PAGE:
The data is showing overall stimulant medications do not improve your cognitive performance. If you have someone that is performing optimally, and you give them a stimulant, the performance may deteriorate.

If you’re giving stimulant medications to a kid that doesn’t have ADHD, at the time in their life when their brain is developing very rapidly that may interfere with those developmental processes.

When someone is abusing stimulants, the effects can be not very dissimilar to those that you observe with cocaine or methamphetamine — all of these are stimulant drugs.

When you are dealing with adolescents, which is the period of higher risk, that’s why you have to be particularly careful, because even though they may not have the genetic vulnerability, they’re at a stage in their life where exposure to drugs can create changes in the brain that may result in addictive behaviors.

Stimulant abuse can produce full-blown psychosis. So you can end up in an emergency room because you are basically completely paranoid. It can be very severe, and devastating to the person. It does have deleterious effects.

New Program Fights Substance Use in GLBTQA Young Adults

By Wesley Perdue, MS, MAC
Building Blocks Counseling (BBC) has been awarded a contract with MMIC/AHCCCS to provide intensive outpatient substance abuse treatment services to young adults ages 18-25, who identify as LGBTQ or a supportive ally

This program is offered at no charge to those receiving MMIC/AHCCCS, and is also available to others with insurance, or those paying privately.

“It is estimated that between 20 percent to 30 percent of gay and transgendered people abuse substances, compared to about 9 percent of the general population,” (Hunt, J. Center for American Progress. 3/9/2012).

A combination of factors can impact this dynamic, and vary from study to study, but common factors often include: the influence of stress from stigma and discrimination, a lack of cultural competency among those in social services who are trying to assist, and the fact that a great deal of socialization among this community takes place in bars and nightclubs, due to the sense of belonging and safety people feel while in these environments.

At the heart of its mission, BBC strives to meet the needs of those who are often the invisible, feared, discriminated against or misunderstood members our society. Whether it be a member of a gender or sexual minority, a person who is homeless or struggles with unstable or insufficient housing, or someone who was formerly incarcerated and is now returning to the community, learning how to be a successful and integral part of society…BBC is that community partner, ready and willing to assist.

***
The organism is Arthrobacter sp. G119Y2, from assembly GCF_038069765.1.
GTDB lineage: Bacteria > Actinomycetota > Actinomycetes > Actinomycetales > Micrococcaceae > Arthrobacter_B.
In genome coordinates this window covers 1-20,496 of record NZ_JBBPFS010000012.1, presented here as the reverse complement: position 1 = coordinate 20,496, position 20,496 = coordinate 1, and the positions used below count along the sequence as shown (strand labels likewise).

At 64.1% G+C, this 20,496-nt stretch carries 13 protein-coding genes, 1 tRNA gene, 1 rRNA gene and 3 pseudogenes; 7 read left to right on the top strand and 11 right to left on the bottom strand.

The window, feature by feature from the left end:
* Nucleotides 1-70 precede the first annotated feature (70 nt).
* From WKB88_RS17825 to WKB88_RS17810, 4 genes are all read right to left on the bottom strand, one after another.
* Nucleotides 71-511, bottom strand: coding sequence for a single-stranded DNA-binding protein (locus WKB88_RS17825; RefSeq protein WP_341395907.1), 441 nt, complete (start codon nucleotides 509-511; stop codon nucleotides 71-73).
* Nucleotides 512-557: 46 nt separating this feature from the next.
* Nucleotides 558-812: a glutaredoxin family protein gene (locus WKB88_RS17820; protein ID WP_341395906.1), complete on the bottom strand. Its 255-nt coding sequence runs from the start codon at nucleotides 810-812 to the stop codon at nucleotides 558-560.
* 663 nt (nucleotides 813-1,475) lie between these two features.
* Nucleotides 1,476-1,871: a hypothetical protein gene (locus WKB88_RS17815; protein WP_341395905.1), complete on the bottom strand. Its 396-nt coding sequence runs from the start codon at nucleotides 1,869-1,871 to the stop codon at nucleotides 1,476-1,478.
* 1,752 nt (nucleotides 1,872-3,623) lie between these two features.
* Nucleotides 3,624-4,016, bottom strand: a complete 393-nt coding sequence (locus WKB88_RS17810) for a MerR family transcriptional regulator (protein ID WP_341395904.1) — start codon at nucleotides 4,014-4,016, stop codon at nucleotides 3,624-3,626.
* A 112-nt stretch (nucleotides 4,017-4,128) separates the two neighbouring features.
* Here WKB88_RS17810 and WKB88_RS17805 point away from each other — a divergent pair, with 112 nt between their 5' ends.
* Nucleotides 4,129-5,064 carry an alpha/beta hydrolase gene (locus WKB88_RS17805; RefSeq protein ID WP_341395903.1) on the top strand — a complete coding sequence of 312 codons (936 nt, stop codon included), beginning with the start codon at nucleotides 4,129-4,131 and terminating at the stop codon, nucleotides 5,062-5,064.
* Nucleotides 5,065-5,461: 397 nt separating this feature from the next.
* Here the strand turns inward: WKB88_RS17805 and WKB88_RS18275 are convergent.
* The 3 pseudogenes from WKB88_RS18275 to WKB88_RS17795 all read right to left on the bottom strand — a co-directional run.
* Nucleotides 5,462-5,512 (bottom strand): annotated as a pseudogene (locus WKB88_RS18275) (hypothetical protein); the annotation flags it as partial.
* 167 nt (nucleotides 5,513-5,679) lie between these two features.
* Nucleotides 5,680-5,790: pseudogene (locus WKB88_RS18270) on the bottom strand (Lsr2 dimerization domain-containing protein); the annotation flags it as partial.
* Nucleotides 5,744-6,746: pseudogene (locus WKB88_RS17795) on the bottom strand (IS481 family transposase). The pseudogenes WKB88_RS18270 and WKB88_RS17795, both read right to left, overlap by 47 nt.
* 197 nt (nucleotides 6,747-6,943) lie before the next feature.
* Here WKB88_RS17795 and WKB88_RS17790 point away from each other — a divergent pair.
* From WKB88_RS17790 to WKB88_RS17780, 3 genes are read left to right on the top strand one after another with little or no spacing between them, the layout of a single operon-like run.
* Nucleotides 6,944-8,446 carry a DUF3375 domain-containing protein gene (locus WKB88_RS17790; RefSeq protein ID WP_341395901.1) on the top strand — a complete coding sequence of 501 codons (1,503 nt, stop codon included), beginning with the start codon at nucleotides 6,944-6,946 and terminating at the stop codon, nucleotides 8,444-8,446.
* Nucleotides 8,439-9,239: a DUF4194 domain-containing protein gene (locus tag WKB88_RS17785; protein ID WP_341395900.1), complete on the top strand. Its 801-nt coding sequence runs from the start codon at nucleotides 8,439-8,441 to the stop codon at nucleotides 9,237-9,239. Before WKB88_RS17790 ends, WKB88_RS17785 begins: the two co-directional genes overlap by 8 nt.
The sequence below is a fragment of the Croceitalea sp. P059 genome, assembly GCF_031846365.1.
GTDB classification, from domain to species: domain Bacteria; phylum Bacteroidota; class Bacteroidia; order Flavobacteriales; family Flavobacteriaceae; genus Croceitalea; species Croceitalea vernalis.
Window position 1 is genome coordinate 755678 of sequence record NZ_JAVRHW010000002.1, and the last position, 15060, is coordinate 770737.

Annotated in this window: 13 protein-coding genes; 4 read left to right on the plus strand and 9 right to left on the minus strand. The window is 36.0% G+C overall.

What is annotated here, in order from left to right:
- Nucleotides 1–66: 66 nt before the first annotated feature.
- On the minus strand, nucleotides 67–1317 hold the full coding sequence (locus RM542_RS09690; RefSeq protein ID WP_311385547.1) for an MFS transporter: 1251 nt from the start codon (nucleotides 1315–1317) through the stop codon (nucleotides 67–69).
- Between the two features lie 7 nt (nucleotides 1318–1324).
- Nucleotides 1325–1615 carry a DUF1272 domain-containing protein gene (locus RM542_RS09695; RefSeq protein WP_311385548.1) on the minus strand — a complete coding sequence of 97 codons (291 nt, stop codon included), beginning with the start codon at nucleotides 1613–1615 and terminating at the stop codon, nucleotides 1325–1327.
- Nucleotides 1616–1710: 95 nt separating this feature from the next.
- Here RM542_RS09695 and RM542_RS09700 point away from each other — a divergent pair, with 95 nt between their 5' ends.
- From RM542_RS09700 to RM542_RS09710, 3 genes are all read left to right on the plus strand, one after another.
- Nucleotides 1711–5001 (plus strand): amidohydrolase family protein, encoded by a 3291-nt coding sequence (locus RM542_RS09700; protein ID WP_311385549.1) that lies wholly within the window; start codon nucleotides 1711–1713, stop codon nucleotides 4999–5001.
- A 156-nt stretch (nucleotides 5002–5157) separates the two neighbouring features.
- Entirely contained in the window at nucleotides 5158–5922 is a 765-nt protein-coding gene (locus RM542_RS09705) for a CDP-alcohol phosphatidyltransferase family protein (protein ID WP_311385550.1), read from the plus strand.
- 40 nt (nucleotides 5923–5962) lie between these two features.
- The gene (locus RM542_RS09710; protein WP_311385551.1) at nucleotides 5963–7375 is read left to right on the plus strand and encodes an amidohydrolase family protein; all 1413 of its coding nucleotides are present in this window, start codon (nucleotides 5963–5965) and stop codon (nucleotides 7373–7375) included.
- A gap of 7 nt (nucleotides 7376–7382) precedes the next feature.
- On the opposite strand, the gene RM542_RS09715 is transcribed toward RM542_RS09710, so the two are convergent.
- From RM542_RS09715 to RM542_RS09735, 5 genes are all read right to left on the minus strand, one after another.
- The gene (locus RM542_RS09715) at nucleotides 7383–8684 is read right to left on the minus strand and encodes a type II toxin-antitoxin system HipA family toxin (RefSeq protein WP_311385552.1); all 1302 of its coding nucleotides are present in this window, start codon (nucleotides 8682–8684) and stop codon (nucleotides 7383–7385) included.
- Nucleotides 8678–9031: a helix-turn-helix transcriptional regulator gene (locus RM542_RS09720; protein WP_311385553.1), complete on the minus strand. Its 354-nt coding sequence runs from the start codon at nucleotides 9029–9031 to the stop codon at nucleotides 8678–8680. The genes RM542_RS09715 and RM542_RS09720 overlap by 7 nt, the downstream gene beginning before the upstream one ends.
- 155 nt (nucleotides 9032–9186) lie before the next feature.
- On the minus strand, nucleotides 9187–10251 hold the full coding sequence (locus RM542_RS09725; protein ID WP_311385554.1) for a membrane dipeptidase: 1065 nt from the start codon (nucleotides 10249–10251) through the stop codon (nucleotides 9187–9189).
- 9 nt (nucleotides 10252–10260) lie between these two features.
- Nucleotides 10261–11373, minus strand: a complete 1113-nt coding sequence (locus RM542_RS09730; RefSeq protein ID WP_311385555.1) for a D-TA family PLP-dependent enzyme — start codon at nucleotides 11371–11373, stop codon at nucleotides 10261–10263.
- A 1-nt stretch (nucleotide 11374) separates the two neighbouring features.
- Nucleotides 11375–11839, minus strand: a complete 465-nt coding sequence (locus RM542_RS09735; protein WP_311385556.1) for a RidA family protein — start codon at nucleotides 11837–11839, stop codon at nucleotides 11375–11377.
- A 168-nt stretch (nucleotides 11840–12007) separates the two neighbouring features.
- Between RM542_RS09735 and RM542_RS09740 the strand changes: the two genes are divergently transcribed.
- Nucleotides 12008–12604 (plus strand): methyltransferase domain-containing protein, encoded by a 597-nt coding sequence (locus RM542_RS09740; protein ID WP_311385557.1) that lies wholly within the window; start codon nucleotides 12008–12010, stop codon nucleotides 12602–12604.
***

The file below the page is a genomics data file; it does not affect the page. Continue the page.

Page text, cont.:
As part of its commitment to these young people, BBC has partnered with one-n-ten, a local organization focused on serving the needs of LGBTQ youth and young adults for more than 23 years.
Two former co-chairs of one-n-ten are part of BBC’s leadership, and share deep personal concern and commitment to serving the needs of these young people. one-n-ten staff will also be providing ongoing cultural sensitivity training to the BBC staff, and referring young people in-need to these services.

BBC is located at 4225 W Glendale Avenue, Ste. E-108, Phoenix, AZ 85051. 602-626-8112.

Get to know one·n·ten

one•n•ten envisions a world where all LGBTQ youth and young adults are embraced for who they are, actively engaged in their communities, and empowered to lead.

The mission is to serve LGBTQ youth and young adults ages 14-24, to enhance their lives by providing empowering social and service programs that promote self‐expression, self‐acceptance, leadership development and healthy life choices.

one•n•ten is a nonprofit organization dedicated to serving and assisting lesbian, gay, bisexual, transgender, and questioning (LGBTQ) youth. We provide youth with tools to improve self-esteem and self-acceptance.

Youth range in age from 14 to 24. We create a safe space, mentally and physically, for youth of all socio-economic and cultural backgrounds. Our weekly discussion groups cover a wide range of social, educational, health and community issues.
For more details visit onenten.org